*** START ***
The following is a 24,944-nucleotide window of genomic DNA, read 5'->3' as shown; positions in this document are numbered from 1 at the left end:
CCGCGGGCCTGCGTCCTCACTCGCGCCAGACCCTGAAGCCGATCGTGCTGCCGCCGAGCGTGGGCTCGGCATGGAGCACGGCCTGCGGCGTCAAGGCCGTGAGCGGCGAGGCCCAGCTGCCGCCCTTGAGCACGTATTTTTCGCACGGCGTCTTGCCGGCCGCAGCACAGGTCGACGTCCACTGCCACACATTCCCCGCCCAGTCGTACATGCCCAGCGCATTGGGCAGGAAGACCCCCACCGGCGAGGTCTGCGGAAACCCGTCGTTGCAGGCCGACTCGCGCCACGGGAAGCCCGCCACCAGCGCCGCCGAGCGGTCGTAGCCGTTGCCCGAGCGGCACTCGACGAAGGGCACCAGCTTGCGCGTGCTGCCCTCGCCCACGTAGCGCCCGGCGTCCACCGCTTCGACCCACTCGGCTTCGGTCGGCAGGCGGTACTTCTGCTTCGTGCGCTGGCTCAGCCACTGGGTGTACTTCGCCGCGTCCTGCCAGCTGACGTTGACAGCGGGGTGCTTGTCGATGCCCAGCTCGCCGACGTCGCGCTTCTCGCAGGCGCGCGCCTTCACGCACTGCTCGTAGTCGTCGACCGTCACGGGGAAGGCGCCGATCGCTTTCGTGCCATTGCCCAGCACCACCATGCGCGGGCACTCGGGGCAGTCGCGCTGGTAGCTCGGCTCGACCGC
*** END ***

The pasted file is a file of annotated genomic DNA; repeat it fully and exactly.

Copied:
The following is a 24,944-nucleotide window of genomic DNA, read 5'->3' as shown; positions in this document are numbered from 1 at the left end:
CCGCGGGCCTGCGTCCTCACTCGCGCCAGACCCTGAAGCCGATCGTGCTGCCGCCGAGCGTGGGCTCGGCATGGAGCACGGCCTGCGGCGTCAAGGCCGTGAGCGGCGAGGCCCAGCTGCCGCCCTTGAGCACGTATTTTTCGCACGGCGTCTTGCCGGCCGCAGCACAGGTCGACGTCCACTGCCACACATTCCCCGCCCAGTCGTACATGCCCAGCGCATTGGGCAGGAAGACCCCCACCGGCGAGGTCTGCGGAAACCCGTCGTTGCAGGCCGACTCGCGCCACGGGAAGCCCGCCACCAGCGCCGCCGAGCGGTCGTAGCCGTTGCCCGAGCGGCACTCGACGAAGGGCACCAGCTTGCGCGTGCTGCCCTCGCCCACGTAGCGCCCGGCGTCCACCGCTTCGACCCACTCGGCTTCGGTCGGCAGGCGGTACTTCTGCTTCGTGCGCTGGCTCAGCCACTGGGTGTACTTCGCCGCGTCCTGCCAGCTGACGTTGACAGCGGGGTGCTTGTCGATGCCCAGCTCGCCGACGTCGCGCTTCTCGCAGGCGCGCGCCTTCACGCACTGCTCGTAGTCGTCGACCGTCACGGGGAAGGCGCCGATCGCTTTCGTGCCATTGCCCAGCACCACCATGCGCGGGCACTCGGGGCAGTCGCGCTGGTAGCTCGGCTCGACCGC